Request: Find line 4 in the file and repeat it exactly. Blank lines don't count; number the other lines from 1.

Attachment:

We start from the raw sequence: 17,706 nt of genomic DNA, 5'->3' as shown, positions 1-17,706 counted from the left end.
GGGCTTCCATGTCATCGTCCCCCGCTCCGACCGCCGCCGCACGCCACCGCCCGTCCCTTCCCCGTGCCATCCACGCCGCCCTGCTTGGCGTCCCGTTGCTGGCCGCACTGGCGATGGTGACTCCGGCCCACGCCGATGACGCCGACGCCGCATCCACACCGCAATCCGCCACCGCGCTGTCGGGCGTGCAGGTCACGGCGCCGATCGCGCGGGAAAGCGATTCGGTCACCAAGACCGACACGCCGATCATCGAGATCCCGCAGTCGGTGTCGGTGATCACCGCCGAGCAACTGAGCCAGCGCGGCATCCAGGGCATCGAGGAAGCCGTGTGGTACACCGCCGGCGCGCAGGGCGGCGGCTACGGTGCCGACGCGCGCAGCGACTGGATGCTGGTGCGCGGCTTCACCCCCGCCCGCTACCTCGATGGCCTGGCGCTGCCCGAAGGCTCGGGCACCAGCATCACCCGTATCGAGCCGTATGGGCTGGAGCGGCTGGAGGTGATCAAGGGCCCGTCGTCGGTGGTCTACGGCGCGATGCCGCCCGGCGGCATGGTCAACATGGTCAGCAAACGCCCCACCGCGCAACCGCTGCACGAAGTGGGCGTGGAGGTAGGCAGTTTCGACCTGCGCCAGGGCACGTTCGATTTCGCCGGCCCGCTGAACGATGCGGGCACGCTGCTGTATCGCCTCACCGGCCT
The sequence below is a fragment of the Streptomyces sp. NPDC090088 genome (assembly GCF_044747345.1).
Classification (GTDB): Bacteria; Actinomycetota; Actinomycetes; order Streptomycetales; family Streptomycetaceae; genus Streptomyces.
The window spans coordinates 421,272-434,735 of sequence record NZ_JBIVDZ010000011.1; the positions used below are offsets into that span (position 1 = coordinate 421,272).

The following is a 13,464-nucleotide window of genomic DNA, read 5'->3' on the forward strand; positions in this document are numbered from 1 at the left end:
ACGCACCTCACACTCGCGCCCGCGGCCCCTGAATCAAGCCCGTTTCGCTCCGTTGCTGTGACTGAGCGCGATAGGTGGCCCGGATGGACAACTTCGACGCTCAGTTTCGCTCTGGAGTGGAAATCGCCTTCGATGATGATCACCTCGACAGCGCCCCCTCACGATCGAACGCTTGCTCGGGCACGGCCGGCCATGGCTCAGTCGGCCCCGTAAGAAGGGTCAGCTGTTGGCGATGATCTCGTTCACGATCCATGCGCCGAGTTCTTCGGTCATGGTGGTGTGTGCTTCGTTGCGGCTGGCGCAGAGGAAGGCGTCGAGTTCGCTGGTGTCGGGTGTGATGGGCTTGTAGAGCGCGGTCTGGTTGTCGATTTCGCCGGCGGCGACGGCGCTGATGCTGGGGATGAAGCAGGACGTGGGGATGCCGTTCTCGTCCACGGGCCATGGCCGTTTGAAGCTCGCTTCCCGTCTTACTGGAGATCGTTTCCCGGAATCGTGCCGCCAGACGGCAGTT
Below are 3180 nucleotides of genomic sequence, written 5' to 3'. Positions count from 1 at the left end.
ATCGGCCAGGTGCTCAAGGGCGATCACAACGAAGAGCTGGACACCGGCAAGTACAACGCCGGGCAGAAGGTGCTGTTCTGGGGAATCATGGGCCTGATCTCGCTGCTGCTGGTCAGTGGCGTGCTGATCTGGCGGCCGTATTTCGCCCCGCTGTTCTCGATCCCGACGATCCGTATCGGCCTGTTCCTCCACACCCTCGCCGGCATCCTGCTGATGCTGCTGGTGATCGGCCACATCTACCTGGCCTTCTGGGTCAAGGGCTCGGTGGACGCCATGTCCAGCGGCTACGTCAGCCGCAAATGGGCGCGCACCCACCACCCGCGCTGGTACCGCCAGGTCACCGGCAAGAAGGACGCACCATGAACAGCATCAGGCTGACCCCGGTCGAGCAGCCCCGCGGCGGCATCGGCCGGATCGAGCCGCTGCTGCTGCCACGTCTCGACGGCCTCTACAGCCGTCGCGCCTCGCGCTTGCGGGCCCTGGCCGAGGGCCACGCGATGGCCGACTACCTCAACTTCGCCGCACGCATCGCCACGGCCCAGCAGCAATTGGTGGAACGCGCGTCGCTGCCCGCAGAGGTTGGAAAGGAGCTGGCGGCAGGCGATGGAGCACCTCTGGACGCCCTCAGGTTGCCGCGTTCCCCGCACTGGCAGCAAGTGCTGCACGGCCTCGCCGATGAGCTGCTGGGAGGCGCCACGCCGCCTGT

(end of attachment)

Classification (GTDB): Bacteria; Actinomycetota; Actinomycetes; order Streptomycetales; family Streptomycetaceae; genus Streptomyces.